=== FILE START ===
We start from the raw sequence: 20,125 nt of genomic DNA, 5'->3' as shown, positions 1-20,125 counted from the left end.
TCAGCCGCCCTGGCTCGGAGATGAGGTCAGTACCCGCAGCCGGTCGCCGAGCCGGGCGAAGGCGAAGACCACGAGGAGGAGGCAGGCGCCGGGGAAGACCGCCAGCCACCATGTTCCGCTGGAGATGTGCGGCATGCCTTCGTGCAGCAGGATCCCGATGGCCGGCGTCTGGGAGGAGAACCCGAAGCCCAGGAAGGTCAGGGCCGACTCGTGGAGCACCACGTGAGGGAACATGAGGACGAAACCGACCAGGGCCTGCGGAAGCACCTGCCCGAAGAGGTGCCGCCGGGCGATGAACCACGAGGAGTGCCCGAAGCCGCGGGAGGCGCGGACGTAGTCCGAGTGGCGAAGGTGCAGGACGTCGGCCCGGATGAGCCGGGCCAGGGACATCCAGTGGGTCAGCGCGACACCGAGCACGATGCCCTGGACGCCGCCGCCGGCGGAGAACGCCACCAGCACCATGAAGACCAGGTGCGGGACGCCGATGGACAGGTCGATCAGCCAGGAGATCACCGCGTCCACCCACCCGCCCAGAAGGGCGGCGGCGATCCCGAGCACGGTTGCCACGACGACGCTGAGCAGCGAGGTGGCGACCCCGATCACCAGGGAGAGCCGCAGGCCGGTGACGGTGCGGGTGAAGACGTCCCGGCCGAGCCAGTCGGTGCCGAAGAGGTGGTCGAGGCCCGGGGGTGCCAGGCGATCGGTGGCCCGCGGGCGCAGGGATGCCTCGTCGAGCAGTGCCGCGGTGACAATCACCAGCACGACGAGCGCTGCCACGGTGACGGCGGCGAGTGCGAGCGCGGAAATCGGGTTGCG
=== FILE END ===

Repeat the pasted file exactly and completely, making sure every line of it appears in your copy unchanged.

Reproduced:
We start from the raw sequence: 20,125 nt of genomic DNA, 5'->3' as shown, positions 1-20,125 counted from the left end.
TCAGCCGCCCTGGCTCGGAGATGAGGTCAGTACCCGCAGCCGGTCGCCGAGCCGGGCGAAGGCGAAGACCACGAGGAGGAGGCAGGCGCCGGGGAAGACCGCCAGCCACCATGTTCCGCTGGAGATGTGCGGCATGCCTTCGTGCAGCAGGATCCCGATGGCCGGCGTCTGGGAGGAGAACCCGAAGCCCAGGAAGGTCAGGGCCGACTCGTGGAGCACCACGTGAGGGAACATGAGGACGAAACCGACCAGGGCCTGCGGAAGCACCTGCCCGAAGAGGTGCCGCCGGGCGATGAACCACGAGGAGTGCCCGAAGCCGCGGGAGGCGCGGACGTAGTCCGAGTGGCGAAGGTGCAGGACGTCGGCCCGGATGAGCCGGGCCAGGGACATCCAGTGGGTCAGCGCGACACCGAGCACGATGCCCTGGACGCCGCCGCCGGCGGAGAACGCCACCAGCACCATGAAGACCAGGTGCGGGACGCCGATGGACAGGTCGATCAGCCAGGAGATCACCGCGTCCACCCACCCGCCCAGAAGGGCGGCGGCGATCCCGAGCACGGTTGCCACGACGACGCTGAGCAGCGAGGTGGCGACCCCGATCACCAGGGAGAGCCGCAGGCCGGTGACGGTGCGGGTGAAGACGTCCCGGCCGAGCCAGTCGGTGCCGAAGAGGTGGTCGAGGCCCGGGGGTGCCAGGCGATCGGTGGCCCGCGGGCGCAGGGATGCCTCGTCGAGCAGTGCCGCGGTGACAATCACCAGCACGACGAGCGCTGCCACGGTGACGGCGGCGAGTGCGAGCGCGGAAATCGGGTTGCG